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MASCULINIZATION OF FEMALE RATS BY PRENATAL TESTOSTERONE PROPIONATE IS ATTENUATED BY VINCLOZOLIN.
Wolf, Cynthia1,2, Furr, Jonathan1, LeBlanc, Gerald2, Gray, L. Earl1, 1 2
ABSTRACT- Fetal exposure to testosterone can masculinize the female reproductive system. Masculinizing effects include agenesis of nipples and the vaginal orifice, and development of male reproductive organs such as prostate, levator ani, and bulbourethral glands (BUG). Testosterone acts by binding and activating the androgen receptor (AR) in the target tissue. Metabolites of vinclozolin (V) competitively and reversibly bind the AR to inhibit receptor binding to DNA, thus inhibiting androgen-dependent processes. Here, we sought to counter the androgenic actions of testosterone propionate (TP) in female offspring with V to determine whether co-administration of chemicals with antagonistic mechanisms of action have antagonistic effects in vivo. Sprague-Dawley dams (n = 7/ treatment group) were dosed on gestational day (GD) 14-19 with corn oil (oral gavage), TP (1 mg/0.1 l/rat; sc), V (200 mg/kg; gavage) or V+TP. Maternal weight gain was slightly reduced by V or TP alone (p < 0.05), but was further reduced by the combination of V+TP (p < 0.0005). Litter size was not reduced by V or TP alone, but was reduced significantly by V+TP (p < 0.001). Anogenital distance (AGD) in female offspring on postnatal day (PND) 2 was unaffected by V (control = 1.73 mm; V = 1.62 mm) and increased by TP (2.51 mm; p < 0.001), while V co-administration completely abolished the increase in AGD by TP (1.62 mm). Areola number in females on PND 13 (control = 12 areolas) was unaffected by V and reduced by TP (3.7; p < 0.0001) while V co-administration with TP completely restored areola number. TP induced prostates (100%), levator ani (35.4%), BUG (40.1%) and agenesis of the vaginal orifice (94.4%) in female offspring. V did not induce these effects. V co-administration attenuated these masculinizing effects of TP by significantly reducing or eliminating the incidences of prostates (21.6%), levator ani (0%), BUG (0%), and agenesis of the vaginal orifice (0%). We conclude that V co-administration on GD 14-19 attenuates the androgenicity of TP in the female offspring, and despite opposing action on the AR, adds to maternal toxicity. These effects are consistent with the hypothesis that V metabolites act as AR antagonists in fetal tissues. This work does not necessarily reflect EPA policy.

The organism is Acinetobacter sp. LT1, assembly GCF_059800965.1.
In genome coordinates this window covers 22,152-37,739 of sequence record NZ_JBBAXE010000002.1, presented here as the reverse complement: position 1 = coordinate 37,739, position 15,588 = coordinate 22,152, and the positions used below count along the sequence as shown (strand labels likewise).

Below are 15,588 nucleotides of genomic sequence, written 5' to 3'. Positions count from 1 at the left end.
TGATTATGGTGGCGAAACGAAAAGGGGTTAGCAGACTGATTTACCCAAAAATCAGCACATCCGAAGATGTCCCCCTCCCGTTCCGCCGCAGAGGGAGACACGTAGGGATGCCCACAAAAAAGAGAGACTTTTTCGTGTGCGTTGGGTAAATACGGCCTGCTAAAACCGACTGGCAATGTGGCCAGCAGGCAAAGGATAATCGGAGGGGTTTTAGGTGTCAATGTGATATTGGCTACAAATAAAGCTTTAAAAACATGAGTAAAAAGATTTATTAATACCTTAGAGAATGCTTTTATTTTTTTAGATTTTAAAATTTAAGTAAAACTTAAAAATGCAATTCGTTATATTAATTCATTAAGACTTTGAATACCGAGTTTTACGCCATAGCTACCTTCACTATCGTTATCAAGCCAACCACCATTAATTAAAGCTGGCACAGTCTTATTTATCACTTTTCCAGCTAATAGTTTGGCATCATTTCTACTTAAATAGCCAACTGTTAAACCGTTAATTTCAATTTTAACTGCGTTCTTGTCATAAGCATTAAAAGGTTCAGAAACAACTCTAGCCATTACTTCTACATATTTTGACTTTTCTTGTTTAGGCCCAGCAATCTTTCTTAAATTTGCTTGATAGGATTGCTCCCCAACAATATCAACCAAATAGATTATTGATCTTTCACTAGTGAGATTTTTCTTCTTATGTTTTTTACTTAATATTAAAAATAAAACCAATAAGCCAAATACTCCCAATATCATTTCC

KEY WORDS: testosterone propionate, masculinization, antiandrogen, female reproductive tract
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